By Luke Robins
Clinton County Staff Reporter
ST. JOHNS – The number of credit card fraud victims has increased over the past year. Through September, the total is up to 25 which is 11 more than occurred all of last year.
The police chief of the St. Johns Police Department, Kyle Knight, said that as technology gets better, it only makes crimes like these easier to pull off.
Knight said, “I feel that due to technology and the way that people are committing fraud has allowed them to be more discreet.”
According to Knight, it has become much more of a problem because of how easy it is to call. They call pretending to be from a bank, the IRS, or even a family member in need. Then they ask for personal information or for money in forms like Green Dot prepaid cards.
Knight said, “They are essentially telemarketers.”
Knight added that, unlike before, these crimes are not being committed by local citizens, but rather from different states and countries. There is a lot of concern because they do not have the resources to be able to deal with crimes like that.
“Our frauds were committed locally and now we get credit card and different types of frauds from people in Malaysia or down in Florida,” Knight said. “We don’t have the resources to track these people down.”
Knight said that all people are vulnerable to these scams, but the elderly are the ones who are the most targeted. Most of the time, the victims are losing somewhere between $2,000 and $5,000, while the highest he has ever seen was $80,000.
“Basically, it’s these people’s savings,” Knight said.
Bryan Wilber, a St. Johns local, believes that it is much easier for these people to get phone numbers.
Wilber said, “More people have more access to your phone than normal as far as solicitation and people selling your phone numbers.”
Knight said the best defense against these things is to not give out sensitive information.
Knight said, “The best potential way to prevent this is to never give out personal information over phone or over the computer. If you bank online, that’s one thing, but if someone calls or emails you asking for information. If they contact you, they have your information. If they’re asking for information, it’s a fraud scam.”
According to Knight, there is not much the police can do locally.
“Most of the time we receive the backlash, because people complain about it, but there is nothing we can do to stop it,” Knight said. “Unfortunately, we can’t deal with it here, we give them a report number and they give it to their credit card company and then they take care of it.”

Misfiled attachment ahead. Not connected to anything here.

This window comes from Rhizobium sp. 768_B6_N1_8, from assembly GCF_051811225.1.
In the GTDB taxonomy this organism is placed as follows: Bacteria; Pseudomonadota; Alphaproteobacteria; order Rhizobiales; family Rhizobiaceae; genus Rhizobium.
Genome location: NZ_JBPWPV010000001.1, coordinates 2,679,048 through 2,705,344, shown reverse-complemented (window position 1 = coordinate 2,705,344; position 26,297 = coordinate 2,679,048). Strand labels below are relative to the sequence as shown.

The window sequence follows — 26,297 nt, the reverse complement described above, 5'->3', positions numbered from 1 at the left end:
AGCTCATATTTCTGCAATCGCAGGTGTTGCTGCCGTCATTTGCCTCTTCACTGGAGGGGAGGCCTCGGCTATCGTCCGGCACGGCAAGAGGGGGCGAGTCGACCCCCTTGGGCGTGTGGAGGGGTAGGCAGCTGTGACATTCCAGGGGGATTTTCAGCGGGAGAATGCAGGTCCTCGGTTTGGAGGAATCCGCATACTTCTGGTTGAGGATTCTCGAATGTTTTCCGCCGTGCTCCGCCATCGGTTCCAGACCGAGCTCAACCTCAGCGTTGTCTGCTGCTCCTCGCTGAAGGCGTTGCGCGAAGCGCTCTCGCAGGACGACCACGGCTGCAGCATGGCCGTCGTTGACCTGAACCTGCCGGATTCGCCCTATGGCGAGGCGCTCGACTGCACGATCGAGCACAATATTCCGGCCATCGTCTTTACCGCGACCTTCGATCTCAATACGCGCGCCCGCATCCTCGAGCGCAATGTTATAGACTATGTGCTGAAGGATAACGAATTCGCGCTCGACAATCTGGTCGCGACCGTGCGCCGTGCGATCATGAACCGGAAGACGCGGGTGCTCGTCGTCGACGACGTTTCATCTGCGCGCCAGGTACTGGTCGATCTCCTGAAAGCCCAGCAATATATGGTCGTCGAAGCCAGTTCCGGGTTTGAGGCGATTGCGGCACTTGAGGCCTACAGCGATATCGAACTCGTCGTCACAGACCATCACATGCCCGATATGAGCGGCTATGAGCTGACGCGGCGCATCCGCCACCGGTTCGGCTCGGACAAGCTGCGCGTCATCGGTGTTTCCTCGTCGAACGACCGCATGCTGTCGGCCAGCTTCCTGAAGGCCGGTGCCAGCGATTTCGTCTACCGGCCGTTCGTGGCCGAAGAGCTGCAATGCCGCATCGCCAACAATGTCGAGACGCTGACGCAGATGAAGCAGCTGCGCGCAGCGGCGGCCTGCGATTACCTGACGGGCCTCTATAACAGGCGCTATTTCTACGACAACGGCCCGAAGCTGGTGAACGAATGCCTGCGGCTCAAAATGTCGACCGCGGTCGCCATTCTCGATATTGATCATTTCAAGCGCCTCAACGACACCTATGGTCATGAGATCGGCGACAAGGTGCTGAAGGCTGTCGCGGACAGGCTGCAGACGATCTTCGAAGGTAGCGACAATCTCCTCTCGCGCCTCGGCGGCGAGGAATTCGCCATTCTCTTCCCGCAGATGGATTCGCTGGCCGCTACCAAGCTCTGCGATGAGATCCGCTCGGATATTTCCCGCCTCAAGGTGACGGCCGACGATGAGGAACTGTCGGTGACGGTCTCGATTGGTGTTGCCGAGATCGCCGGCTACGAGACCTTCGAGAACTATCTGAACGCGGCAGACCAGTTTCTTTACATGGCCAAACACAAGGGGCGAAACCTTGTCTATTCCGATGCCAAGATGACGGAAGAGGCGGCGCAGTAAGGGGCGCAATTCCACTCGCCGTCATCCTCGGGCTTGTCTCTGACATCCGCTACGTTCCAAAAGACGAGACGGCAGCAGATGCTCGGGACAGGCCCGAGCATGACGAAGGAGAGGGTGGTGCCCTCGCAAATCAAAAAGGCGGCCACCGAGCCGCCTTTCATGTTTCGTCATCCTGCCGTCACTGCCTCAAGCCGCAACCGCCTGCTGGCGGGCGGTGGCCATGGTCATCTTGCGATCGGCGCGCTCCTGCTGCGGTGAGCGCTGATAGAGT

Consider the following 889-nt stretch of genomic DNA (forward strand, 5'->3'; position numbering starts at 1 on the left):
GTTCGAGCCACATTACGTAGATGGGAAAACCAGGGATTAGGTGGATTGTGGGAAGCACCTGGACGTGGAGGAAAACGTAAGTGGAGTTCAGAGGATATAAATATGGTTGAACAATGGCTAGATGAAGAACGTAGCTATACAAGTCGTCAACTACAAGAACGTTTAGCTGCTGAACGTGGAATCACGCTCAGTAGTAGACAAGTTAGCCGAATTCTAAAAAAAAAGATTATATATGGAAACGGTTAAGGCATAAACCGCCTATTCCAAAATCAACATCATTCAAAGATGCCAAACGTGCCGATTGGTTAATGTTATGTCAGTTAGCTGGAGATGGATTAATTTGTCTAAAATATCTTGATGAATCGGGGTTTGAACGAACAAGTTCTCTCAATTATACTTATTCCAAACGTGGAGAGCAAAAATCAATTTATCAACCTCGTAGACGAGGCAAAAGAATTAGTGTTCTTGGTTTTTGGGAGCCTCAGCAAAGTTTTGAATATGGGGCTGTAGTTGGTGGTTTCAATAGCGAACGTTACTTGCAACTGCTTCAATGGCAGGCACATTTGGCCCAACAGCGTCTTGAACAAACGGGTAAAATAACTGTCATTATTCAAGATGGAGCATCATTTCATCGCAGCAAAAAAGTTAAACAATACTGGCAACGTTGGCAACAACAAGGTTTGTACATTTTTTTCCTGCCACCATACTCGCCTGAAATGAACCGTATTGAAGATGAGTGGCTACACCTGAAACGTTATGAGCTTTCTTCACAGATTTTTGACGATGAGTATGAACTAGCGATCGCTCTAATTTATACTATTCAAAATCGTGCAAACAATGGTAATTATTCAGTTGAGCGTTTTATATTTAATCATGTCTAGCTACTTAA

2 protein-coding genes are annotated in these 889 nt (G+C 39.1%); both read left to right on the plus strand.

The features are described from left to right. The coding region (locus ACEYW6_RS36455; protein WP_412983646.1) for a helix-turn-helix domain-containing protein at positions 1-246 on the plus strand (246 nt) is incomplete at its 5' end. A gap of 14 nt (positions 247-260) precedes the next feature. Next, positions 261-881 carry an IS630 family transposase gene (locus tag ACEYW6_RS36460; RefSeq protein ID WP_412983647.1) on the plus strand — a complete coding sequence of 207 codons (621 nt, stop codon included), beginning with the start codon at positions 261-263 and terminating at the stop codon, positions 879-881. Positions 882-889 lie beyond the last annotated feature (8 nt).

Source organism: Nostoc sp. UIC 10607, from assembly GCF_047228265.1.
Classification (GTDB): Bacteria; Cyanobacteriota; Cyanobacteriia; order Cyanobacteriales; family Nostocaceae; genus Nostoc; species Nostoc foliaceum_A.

Knight explained a situation in which he called one of these numbers and pretended to be the victim’s husband:
I called and acted as if I was the husband of the woman who had received a call and I had just gotten home from work. When I said I’m her husband, the gentleman said ‘Let me find your file’ and it took him approximately 30 seconds to find the file. This led me to believe that he was sitting at a table or a desk with multiple files in front of him, just waiting for people to call him back. He already stole $1,500. There are so many people doing these and they’re in remote locations.
According to Knight, there was even a door hanger placed on local’s door that said to call the phone number as there is a problem with their mortgage. When called, they were told to leave their bank account number.
“These people didn’t even have a mortgage,” Knight said.
Knight said that someone is even using the St. Johns Police Department’s phone number calling around asking for information.
Knight said that another thing to look out for are skimmers:
They’re putting them in gas stations. These people have a key to the gas pump where the credit card goes it and they open it up and put a decoder type thing and close it back up. So when you swipe you credit card at the pump, it reads all the numbers. With those numbers, they can go and create their own credit card with that number. Essentially, it’s your credit card, but it looks just like a generic one. It’s your account number.
According to Knight, he was told by a FBI agent to use gas pumps closest to the station itself as most skimmers are on the remote outside pumps where they can open and close the pumps quickly.
“The technology is out there, and their creativity and imagination is the limit. They’re using these tools to scam people,” Knight said. “It’s ingenious, and unfortunately, it works.”